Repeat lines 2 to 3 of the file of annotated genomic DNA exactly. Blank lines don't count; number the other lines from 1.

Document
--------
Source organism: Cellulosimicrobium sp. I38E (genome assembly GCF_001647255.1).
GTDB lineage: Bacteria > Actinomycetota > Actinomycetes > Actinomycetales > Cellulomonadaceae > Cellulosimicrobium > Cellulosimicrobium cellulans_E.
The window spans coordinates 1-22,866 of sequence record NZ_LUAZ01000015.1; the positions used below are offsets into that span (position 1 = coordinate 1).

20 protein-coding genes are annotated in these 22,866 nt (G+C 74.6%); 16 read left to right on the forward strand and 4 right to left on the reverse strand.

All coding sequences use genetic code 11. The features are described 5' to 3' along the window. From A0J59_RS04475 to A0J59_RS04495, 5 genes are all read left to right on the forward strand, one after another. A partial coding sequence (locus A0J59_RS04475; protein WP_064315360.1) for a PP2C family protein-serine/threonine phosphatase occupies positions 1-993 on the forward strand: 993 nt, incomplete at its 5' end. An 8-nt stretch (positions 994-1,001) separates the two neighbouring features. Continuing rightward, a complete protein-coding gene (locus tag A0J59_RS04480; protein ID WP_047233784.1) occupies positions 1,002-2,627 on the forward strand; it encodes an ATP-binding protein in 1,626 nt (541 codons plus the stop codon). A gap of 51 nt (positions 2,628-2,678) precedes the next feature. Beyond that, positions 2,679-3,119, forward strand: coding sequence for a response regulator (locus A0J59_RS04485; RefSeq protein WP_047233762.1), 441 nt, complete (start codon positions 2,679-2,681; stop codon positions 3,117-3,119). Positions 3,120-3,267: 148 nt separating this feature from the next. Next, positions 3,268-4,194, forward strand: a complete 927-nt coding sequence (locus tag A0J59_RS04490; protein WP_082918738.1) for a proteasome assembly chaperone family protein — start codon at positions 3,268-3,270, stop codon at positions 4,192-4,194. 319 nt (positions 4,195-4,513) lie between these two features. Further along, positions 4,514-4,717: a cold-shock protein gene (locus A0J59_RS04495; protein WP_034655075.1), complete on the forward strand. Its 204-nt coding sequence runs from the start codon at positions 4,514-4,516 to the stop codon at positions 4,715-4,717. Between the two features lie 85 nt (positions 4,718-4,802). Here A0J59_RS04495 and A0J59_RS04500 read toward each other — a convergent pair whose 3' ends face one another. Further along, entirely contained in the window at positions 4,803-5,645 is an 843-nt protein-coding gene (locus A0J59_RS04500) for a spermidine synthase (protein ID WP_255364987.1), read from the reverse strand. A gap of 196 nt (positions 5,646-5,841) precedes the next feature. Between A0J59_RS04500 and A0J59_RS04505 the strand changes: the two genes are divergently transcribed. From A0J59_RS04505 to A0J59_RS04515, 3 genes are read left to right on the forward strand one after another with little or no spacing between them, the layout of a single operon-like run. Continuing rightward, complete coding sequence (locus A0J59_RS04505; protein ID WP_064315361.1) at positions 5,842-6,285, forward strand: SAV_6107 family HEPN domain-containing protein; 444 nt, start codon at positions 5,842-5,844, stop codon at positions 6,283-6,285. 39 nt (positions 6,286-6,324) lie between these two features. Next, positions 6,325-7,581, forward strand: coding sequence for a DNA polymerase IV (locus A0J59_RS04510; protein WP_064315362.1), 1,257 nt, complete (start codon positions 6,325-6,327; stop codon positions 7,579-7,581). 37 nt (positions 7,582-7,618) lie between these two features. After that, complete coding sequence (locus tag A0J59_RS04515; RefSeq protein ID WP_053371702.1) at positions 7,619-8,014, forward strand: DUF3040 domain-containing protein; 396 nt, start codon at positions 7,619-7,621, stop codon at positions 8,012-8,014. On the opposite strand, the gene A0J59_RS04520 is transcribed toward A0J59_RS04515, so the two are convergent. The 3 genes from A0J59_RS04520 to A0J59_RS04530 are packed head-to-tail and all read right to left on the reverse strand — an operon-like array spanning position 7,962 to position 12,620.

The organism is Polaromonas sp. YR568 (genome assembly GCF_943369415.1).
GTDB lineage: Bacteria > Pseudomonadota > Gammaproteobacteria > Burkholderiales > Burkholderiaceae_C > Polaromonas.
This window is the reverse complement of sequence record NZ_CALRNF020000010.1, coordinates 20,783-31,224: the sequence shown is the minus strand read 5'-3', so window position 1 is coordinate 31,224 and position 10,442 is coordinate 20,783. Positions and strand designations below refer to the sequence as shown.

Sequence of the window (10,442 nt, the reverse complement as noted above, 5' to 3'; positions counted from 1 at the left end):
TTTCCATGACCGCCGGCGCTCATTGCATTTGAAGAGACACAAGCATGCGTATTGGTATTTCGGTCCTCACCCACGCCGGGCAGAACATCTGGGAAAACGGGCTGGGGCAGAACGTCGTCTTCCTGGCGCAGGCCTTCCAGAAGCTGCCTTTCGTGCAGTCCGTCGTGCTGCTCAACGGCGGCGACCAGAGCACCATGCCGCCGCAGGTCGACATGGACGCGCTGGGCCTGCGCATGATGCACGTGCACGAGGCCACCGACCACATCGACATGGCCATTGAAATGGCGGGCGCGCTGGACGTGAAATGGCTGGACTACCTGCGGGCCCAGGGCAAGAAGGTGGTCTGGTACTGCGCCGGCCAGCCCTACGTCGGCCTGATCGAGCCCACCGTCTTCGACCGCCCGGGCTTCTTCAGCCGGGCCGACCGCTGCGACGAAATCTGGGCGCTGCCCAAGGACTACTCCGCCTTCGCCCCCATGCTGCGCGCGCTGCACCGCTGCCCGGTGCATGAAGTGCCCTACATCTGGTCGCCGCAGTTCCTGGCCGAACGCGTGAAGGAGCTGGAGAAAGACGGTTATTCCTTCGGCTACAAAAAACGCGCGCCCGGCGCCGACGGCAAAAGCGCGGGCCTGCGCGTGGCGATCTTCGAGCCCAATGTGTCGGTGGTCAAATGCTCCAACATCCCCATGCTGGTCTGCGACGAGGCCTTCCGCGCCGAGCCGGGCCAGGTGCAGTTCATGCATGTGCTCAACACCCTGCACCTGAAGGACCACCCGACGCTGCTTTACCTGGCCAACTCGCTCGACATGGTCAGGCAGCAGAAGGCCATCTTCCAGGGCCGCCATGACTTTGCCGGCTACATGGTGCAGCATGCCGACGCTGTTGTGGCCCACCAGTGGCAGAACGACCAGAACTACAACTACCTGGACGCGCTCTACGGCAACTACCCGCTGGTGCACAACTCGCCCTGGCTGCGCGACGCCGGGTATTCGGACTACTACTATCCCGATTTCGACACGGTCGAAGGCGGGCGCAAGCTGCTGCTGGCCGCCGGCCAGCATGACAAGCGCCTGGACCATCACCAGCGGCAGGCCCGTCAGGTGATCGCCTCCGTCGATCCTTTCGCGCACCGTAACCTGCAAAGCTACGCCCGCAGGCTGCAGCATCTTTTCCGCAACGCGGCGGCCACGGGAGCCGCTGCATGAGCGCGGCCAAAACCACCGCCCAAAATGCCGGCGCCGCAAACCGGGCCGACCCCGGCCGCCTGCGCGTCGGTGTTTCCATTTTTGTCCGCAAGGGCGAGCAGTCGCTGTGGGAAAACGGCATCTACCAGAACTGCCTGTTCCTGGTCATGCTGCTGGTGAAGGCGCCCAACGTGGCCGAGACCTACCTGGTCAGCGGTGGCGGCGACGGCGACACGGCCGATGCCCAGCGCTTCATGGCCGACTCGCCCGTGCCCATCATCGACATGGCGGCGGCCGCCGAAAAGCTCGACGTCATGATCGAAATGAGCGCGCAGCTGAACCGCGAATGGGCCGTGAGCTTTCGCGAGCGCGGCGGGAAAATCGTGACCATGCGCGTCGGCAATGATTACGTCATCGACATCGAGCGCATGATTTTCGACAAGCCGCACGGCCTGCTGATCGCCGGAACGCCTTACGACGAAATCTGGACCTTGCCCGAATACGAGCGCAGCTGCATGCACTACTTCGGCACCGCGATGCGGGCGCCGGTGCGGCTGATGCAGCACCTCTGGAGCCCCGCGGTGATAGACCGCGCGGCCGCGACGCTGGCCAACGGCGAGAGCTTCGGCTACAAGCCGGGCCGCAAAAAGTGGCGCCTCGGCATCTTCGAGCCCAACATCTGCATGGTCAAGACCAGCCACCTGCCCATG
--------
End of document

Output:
GTDB lineage: Bacteria > Actinomycetota > Actinomycetes > Actinomycetales > Cellulomonadaceae > Cellulosimicrobium > Cellulosimicrobium cellulans_E.
The window spans coordinates 1-22,866 of sequence record NZ_LUAZ01000015.1; the positions used below are offsets into that span (position 1 = coordinate 1).